Next, I attempted to get the 3-year-old to lie on the folded quilt on the ground along with the twins. He would lie down for a short time, then get up and say he wants to go swimming because he has never been swimming before. Arrgghhh! I kept encouraging him to sleep and telling him that he wasn't going to get his way this time. After 15 minutes of feckless attempts, my mother finally said, "Jen, why don't you let me take him home with me. I have to go home anyway to get ready for your sister's birthday party and I could just lay him down for a nap." I asked him if he would like to go home with Grandma, and without hesitating, he said yes. Again, almost a time for tears of joy.
Now I was alone with the twins, who were sleeping. Everyone else had gone off to ride the slides, and I was in mom heaven. When looking at people walk by got a little old, as I didn't have my mother with which to talk about them, I decided to see if I could figure out how to use the IPhone my sister had asked me to guard with my life. Had fun with that, was impressed at how user-friendly it was, then waited for the family to return. And they did, all too soon, in an effort to encourage me to take the babies on one of the slides. I told my sister that I would absolutely not do such a thing and besides, I was pregnant and they don't let pregnant women ride the slides. She insisted that it was only a "moderate thrill" and that the babies would love it. I reluctantly agreed and set off with her, my brother, the 17-year-old boy and the twins for the top of the "Amazon". When we neared the top, my sister announced, "Now, there is about a 30% chance that when you hit the pool at the bottom, you'll flip the inner tube.
"What?!?!?" I cried.
"Well, but it's only a 30% chance and you'll hold onto the baby real good, so you'll be fine."
Once we were at the top, the pimply life guard held the tube still for me as my atrophied early-pregnancy muscles attempted to lower my body into the tube. I adjusted and readjusted myself, my sister handed me the baby and down the slide we went.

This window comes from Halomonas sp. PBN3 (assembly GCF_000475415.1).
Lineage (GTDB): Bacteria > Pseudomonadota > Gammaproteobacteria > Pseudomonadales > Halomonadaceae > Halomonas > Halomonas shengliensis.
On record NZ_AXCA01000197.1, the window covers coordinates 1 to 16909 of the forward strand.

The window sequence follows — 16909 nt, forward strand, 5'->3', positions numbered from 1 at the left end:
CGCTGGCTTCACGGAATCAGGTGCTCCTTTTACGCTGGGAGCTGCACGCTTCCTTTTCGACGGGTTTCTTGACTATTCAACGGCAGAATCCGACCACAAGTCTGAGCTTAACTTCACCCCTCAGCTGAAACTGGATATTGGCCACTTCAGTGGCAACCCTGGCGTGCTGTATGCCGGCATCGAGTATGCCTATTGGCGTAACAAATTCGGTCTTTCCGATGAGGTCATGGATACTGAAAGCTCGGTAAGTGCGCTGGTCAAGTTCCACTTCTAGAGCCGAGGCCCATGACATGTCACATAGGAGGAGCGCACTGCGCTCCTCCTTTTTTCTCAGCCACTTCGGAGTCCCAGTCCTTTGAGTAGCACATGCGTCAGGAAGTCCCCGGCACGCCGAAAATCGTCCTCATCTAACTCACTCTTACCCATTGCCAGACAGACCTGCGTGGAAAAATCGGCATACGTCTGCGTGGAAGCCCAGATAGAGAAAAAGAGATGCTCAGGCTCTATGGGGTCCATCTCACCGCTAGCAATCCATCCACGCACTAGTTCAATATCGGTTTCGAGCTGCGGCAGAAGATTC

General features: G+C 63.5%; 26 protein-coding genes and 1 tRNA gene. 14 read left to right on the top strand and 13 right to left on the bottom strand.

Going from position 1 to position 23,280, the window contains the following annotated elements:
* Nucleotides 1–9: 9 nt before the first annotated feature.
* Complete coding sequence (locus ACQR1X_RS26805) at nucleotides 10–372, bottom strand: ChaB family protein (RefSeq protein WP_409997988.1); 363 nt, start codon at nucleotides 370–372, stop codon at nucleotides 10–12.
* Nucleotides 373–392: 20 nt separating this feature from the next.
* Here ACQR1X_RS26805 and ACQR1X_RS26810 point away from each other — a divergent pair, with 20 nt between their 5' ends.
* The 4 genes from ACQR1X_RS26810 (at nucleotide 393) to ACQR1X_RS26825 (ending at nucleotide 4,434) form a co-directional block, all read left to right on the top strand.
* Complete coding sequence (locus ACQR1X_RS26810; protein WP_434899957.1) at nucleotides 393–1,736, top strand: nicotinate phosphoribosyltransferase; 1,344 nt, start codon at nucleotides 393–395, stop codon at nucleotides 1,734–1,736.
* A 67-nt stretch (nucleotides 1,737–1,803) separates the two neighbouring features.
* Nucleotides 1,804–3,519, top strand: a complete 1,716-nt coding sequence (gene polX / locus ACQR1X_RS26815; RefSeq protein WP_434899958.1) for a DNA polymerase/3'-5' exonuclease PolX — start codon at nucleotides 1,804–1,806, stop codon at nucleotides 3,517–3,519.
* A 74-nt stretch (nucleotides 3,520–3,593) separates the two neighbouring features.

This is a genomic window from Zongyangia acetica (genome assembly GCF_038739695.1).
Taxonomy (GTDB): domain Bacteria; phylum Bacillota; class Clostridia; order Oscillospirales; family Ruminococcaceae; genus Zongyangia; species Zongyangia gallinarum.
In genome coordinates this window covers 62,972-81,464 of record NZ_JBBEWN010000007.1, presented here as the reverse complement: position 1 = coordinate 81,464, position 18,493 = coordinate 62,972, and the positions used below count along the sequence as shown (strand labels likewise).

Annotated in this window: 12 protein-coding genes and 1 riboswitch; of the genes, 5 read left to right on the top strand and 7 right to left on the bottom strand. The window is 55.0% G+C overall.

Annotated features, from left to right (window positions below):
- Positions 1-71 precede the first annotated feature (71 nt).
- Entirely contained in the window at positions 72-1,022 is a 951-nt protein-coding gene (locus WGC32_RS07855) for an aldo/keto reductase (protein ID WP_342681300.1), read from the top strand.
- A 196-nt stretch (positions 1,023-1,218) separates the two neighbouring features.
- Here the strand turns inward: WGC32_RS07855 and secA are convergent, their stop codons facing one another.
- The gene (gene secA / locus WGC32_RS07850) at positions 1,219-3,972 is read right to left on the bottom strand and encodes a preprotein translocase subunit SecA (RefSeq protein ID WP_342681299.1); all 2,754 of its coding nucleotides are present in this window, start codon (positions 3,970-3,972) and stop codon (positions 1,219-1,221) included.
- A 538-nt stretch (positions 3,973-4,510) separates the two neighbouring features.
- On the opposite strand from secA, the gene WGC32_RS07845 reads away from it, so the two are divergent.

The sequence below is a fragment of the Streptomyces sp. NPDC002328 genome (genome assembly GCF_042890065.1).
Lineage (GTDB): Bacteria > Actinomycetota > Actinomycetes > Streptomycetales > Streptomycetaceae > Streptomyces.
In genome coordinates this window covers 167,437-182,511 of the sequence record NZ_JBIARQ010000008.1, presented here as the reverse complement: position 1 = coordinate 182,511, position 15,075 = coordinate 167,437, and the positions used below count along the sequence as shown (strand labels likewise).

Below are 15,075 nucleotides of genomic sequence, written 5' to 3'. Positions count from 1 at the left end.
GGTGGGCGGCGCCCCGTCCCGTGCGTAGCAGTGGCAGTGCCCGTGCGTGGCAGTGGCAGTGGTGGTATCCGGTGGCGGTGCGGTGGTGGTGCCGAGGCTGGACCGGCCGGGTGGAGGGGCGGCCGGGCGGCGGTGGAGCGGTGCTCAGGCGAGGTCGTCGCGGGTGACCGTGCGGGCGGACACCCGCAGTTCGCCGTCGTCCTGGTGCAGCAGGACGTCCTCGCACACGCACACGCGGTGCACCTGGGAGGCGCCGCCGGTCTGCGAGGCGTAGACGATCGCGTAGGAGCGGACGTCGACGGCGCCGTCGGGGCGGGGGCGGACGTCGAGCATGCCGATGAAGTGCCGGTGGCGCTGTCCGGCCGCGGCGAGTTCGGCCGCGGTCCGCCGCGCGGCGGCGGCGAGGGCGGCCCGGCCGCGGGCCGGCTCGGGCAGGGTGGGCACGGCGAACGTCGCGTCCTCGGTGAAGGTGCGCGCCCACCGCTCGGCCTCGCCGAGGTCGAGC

Yes, it was fun. No, the baby didn't cry on the way down. Yes, the cool breeze felt great in my hair and yes, I began to feel glad I had listened to my sister.....except for when we hit the pool at the bottom. That 30% chance that we would flip the tube turned into 100% for Twin A and me. We went three feet under the water, completely unexpectedly and when we surfaced, my sister was laughing hysterically. Fortunately, Twin A was only mildly shocked, didn't even cry, and was fine once I got a towel around him. But what he had to go through was not what had upset me the most. All throughout that day, as I would walk by a mirror, I would think, "Dang. I am having a good hair day". It was perfectly flipped out in all the right spots, but not to flippy. It had looked perfect for the birthday party for that night and I was furious that my do had been ruined. I expressed my feelings to my sister, and she began laughing ever more hysterically and said she couldn't wait to tell Mom that I was more upset about my hair than I was about my baby boy being flipped out of his tube and dumped head first into an unexpected whirlpool of water.
Five hours had passed by this time and I was sincerely hoping that someone in my party would say they were ready to go. But why would they? They were riding the slides and flirting with life guards and NOT chasing babies. I take that back. My sister did help with that, but she also had lots of fun, too, not that there's anything wrong with that. Even though no one made an effort to began the process of going home, I knew that the park would only be open for about another hour, so time was on my side. I began to clean and organize our picnic area, but upon doing this, I realized that someone had stolen my golden flip flops, causing me to have to walk bare-footed across the park and to have to sit on more lava rocks as I waited for the 17-year-old boy to retrieve me in the 15-passenger van.
This topped off a memorable day at the water park with twins + six kids + plus morning sickness. Thanks for listening!